Daily briefs of the top news stories impacting Christians around the world.
In today's edition:
- After Kim Jong Il's Death, a Call for N. Korea to End Crimes Against Humanity
- Iranian Pastor Yousef Nadarkhani to Remain in Prison
- LifeWay Ending Sale of Pink Bibles After Uproar
- Decision on InterVarsity Chapter's Status Postponed
After Kim Jong Il's Death, a Call for N. Korea to End Crimes Against Humanity
In the wake of the death of North Korean leader Kim Jong Il, Christian Solidarity Worldwide (CSW) is calling on the North Korean regime to end its brutal oppression of its citizens. Kim Jong Il reportedly died of a heart attack Dec. 17, although the news was only reported by state media last night. His youngest son, Kim Jong Un, has been named the "Great Successor," but it is yet unclear whether he or military officials will take charge. North Korea is the world's most closed nation with some of the worst human rights violations and Christian persecution. The country has no religious freedom, and Christians are jailed and often executed for their beliefs. "There is now a real opportunity for North Korea to change direction, end its isolation, stop the brutal oppression of its own people and open up to the world," said Mervyn Thomas, CSW's chief executive.
Iranian Pastor Yousef Nadarkhani to Remain in Prison
Iranian pastor Yousef Nadarkhani, who faces a potential death sentence for his Christian faith, will remain in prison for at least four more months and perhaps up to a year, according to conflicting reports, Baptist Press reports. The American Center for Law and Justice reported Dec. 16 that the local Iranian court had ordered Nadarkhani's verdict delayed at least four months; meanwhile, Middle East religious freedom organization Present Truth Ministries reported the delay would last a year. The goal of keeping him in prison is "to use whatever means necessary to cause him to recant and turn to Islam," Present Truth Ministries said.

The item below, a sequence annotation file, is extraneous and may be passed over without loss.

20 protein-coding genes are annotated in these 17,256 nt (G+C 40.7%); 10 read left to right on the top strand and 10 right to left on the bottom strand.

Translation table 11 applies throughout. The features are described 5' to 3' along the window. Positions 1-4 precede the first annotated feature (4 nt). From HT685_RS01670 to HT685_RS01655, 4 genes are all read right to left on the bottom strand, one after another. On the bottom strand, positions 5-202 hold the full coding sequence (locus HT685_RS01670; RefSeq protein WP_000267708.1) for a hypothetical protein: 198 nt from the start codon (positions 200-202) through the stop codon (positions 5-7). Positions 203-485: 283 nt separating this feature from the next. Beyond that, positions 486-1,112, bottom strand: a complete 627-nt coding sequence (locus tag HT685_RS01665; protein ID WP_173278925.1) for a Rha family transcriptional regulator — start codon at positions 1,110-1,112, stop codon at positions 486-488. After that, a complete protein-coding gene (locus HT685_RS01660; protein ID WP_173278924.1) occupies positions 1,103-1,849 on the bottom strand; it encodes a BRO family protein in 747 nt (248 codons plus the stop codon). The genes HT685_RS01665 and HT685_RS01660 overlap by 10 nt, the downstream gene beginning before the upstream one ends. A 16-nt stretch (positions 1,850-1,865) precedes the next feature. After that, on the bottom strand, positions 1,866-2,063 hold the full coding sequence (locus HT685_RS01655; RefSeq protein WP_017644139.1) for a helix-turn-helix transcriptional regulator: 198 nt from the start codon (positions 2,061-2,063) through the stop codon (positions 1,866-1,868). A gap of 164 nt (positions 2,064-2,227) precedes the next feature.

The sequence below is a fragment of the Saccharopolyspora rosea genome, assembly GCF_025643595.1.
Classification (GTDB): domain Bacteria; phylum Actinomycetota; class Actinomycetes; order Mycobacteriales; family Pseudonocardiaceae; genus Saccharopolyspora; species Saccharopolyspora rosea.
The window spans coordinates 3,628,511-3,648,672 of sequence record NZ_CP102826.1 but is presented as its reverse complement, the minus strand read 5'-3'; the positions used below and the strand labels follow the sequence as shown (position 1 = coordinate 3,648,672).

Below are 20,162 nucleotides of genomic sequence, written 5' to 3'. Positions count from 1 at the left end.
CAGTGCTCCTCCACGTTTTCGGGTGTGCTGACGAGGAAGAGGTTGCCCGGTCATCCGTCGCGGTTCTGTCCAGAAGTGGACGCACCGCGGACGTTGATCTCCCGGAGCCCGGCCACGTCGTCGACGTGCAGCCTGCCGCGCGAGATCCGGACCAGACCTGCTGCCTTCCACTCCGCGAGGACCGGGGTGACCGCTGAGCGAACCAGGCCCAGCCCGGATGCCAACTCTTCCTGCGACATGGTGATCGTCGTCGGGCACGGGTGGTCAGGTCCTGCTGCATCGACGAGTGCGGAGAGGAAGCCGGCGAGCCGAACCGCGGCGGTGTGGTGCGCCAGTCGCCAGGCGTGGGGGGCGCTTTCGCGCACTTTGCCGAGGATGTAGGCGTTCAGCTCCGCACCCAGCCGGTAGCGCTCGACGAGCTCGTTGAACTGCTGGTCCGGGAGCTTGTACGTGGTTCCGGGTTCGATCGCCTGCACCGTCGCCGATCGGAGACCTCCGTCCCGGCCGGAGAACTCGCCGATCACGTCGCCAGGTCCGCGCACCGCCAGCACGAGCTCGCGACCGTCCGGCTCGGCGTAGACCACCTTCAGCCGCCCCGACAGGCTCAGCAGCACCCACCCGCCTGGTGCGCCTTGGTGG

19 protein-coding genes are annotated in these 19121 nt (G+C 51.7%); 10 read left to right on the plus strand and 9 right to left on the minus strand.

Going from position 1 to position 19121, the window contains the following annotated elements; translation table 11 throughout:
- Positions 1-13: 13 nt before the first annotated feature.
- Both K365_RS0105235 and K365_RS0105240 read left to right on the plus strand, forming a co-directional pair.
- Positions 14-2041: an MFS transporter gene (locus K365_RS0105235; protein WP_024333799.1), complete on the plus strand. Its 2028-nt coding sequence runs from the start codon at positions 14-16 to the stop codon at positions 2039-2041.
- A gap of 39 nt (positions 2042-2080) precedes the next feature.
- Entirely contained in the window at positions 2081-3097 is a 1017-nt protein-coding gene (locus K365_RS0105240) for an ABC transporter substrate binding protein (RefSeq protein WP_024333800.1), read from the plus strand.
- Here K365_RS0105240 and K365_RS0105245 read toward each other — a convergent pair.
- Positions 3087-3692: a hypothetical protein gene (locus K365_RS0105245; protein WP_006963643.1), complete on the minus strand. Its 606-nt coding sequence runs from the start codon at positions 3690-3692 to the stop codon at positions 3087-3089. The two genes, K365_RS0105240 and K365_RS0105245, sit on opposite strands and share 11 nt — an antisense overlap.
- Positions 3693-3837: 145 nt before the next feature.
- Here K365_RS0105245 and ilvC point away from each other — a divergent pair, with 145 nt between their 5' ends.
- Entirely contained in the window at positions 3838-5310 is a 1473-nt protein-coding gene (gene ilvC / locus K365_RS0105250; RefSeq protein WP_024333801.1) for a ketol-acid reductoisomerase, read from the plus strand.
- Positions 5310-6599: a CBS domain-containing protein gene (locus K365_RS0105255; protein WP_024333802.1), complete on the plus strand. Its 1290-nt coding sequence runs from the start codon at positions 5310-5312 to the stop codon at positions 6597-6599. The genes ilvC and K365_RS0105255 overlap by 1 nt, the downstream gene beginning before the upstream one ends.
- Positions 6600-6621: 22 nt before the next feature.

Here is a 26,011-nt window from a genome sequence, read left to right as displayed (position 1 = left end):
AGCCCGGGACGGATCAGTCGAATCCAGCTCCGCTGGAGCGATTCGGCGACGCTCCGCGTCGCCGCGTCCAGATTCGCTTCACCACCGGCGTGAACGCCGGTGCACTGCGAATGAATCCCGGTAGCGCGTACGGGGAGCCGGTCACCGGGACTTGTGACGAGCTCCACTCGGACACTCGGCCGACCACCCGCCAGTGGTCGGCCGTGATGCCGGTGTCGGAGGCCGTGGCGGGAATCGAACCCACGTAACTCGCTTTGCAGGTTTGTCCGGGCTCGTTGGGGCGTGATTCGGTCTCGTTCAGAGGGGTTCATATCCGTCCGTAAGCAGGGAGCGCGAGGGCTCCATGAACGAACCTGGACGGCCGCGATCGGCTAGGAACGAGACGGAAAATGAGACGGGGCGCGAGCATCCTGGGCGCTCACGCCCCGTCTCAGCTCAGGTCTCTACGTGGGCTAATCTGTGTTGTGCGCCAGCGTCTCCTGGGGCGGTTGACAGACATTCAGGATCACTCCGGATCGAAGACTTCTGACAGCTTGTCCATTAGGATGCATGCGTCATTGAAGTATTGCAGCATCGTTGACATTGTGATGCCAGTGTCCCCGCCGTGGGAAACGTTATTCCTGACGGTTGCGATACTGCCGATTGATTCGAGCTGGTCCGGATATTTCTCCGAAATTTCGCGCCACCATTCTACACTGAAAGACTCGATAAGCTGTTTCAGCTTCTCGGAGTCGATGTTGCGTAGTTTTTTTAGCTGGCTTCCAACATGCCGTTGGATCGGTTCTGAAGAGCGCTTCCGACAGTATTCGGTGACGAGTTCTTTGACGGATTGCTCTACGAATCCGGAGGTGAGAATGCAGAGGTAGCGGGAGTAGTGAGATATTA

LifeWay Ending Sale of Pink Bibles After Uproar
LifeWay Christian Resources has decided to pull pink breast cancer awareness Bibles off the shelves after a controversy erupted, the Christian Post reports. For every pink Bible purchased, one dollar went to the Susan G. Komen Foundation; however, when it was brought to the attention of LifeWay's leadership by numerous pro-life advocates that some of Komen's affiliates were giving funds to Planned Parenthood, "we realized it was a mistake," said president and CEO Thom S. Rainer. Komen assured LifeWay that the funding was only used for breast cancer screening and awareness, but LifeWay said the partnership was "not in keeping with LifeWay's core values to have even an indirect relationship with Planned Parenthood."
Decision on InterVarsity Chapter's Status Postponed
Members of InterVarsity Christian Fellowship at the State University of New York at Buffalo will have to wait until after Christmas to find out whether they can continue to operate as an official student group on campus, WORLD News Service reports. On Dec. 11, the school's student government postponed a vote on InverVarsity's status to give an investigating committee more time to determine whether the group had violated the school's nondiscrimination policy by asking its student treasurer to step down in early December for being gay. InterVarsity leaders maintain that their constitution requires its leaders to sign a faith and lifestyle pledge, but the student senate is now questioning whether the constitution is legal because of a recent Supreme Court decision forbidding statement-of-faith requirements in certain cases. While waiting for the decision, InterVarsity is not allowed to hold official meetings or spend any money.
Publication date: December 20, 2011